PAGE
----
Business & Tech

Analysis

Apple’s record market value comes with an asterisk

Shawn Thew/EPA/Shutterstock/File

NEW YORK — The iPhone keeps generating fabulous profits — and levitating share prices — for Apple.

Those soaring share prices briefly pushed Apple’s market value over $900 billion last month. That wasn’t simply another mind-boggling number. It marked a historic achievement.

After accounting for inflation, Apple became the most valuable publicly traded company of all time.

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Crossing the $900 billion threshold also raised a question that has popped up periodically during Apple’s flight into the stock market stratosphere: Will Apple become the first company to be worth $1 trillion?

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We can’t predict Apple’s future. But with help from experts at the University of Chicago, we can place Apple’s stock market rise into historical perspective.

This analysis shows Apple’s numbers are still spectacular — but they don’t look quite as awesome when you take a really long-term view.

The effects of inflation

On Nov. 8, Apple’s closing market cap reached $903 billion, surpassing what Microsoft was worth during the dot-com boom. Microsoft’s highest closing value, in 1999, when translated into today’s dollars, was roughly $901 billion.

Apple’s value has been rising for quite some time. Earlier in this decade, Apple passed Exxon Mobil as the most valuable company in the contemporary stock market.

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To put its current size in context, Apple is worth more than the entire gross domestic product of Turkey.

But Apple’s dominance is not just a question of inflation. Using another metric — Apple’s weight in the current stock market — IBM and AT&T, in their halcyon days, were far more dominant than Apple is today.

The University of Chicago maintains a database with virtually all companies traded publicly in the United States since December 1925. Alexander Poukchanski, assistant director of index analytics at the Center for Research in Security Prices at the Chicago Booth School of Business, used that data to create a list of the 20 top U.S. companies, ranked by their highest market cap, from 1925 through November.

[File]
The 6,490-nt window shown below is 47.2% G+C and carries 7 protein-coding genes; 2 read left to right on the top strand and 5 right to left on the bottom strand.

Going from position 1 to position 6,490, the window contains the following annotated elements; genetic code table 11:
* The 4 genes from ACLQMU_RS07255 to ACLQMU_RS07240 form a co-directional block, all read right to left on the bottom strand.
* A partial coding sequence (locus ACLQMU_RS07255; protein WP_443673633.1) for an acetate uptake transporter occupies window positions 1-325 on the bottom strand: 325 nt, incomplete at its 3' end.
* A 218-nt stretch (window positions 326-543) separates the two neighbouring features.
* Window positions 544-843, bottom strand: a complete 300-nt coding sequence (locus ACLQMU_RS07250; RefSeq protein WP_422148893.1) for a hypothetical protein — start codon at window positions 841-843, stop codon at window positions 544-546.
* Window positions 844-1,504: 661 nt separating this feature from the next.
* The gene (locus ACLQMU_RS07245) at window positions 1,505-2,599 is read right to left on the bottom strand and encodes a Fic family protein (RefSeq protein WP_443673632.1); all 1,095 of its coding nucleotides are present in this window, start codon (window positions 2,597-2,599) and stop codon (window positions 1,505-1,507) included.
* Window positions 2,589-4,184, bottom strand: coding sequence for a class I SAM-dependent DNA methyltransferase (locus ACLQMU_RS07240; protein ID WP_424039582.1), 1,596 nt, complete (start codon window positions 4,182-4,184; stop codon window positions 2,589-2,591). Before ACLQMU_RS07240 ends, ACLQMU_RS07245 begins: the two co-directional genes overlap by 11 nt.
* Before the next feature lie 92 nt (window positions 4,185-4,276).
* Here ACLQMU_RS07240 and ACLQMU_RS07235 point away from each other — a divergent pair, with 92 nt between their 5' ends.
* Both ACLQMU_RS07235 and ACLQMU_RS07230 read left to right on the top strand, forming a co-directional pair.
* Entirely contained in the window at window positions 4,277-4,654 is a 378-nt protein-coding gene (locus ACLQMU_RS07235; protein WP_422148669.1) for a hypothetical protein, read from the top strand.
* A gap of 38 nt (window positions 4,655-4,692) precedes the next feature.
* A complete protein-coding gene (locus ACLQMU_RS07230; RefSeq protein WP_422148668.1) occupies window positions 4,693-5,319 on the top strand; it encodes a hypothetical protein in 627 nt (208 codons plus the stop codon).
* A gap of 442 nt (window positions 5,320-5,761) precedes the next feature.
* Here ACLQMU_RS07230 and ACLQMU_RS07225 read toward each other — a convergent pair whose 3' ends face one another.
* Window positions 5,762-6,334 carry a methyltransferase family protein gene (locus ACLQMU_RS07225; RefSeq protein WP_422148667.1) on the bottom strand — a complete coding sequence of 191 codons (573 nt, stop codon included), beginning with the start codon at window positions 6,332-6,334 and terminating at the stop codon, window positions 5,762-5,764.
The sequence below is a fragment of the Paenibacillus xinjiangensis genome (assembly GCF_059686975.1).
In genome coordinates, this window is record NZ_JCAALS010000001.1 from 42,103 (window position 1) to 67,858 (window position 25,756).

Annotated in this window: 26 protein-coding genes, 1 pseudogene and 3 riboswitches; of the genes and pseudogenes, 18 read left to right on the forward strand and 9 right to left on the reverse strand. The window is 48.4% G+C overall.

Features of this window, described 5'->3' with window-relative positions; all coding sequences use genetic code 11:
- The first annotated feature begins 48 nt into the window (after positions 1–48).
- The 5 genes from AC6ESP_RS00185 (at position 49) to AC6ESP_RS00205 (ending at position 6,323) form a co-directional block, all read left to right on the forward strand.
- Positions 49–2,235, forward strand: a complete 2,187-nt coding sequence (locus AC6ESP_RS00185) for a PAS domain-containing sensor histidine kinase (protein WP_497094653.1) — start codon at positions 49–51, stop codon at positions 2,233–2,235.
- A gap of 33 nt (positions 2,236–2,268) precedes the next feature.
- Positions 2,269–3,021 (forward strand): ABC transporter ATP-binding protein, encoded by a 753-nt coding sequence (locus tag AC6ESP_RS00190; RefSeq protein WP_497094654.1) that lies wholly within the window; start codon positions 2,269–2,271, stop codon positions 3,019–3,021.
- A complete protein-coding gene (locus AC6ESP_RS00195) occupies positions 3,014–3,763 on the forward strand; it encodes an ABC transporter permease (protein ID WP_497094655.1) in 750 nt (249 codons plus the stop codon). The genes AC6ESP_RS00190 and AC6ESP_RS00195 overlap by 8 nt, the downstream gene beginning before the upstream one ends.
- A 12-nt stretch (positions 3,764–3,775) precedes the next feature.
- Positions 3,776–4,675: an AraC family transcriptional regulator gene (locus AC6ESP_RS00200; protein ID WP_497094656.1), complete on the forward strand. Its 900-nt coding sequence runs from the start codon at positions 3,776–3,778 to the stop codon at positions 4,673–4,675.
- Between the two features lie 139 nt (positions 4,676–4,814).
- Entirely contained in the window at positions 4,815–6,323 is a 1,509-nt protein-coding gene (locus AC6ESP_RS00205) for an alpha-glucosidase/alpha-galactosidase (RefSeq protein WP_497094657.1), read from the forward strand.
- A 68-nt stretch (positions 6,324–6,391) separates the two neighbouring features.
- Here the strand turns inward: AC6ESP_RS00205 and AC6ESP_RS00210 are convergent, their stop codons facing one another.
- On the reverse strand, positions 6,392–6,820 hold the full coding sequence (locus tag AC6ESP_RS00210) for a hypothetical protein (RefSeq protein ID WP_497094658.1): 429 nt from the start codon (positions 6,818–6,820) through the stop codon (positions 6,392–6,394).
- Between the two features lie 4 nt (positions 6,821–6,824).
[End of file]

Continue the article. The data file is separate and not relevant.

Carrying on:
No surprise: When the numbers are not adjusted for inflation, Apple is the largest company on the list by a large margin, followed by Alphabet (the parent company of Google) and Microsoft. In the list, all three hit their high point in November. Apple has been moving above and below its pinnacle since then, and its value was just above $895 billion at the close of trading Wednesday.

The list is basically split between the hot markets of the last 25 years: the current one, which started in March 2009, and the stock market surge associated with the dot-com era and its aftermath. General Electric was in fourth place overall, based on its $594 billion market cap in August 2000. Companies like Intel, Cisco and Oracle appear on the all-time list, too.

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Intriguingly, AT&T made the list twice — once in March 2000, and a second time in July 2016. That is because the University of Chicago says the “old” AT&T went out of existence in November 2005. AT&T was split into many pieces. The new AT&T was formed after SBC, a regional telephone company, bought the old AT&T name.

When you adjust for inflation, the ranking changes.

Degrees of dominance

Another way of measuring a company’s stature in the stock market is to see how big it is relative to the market as a whole. Using this metric, Apple in late 2017 does not tower over the rest of the stock market as much as many other companies did in previous eras.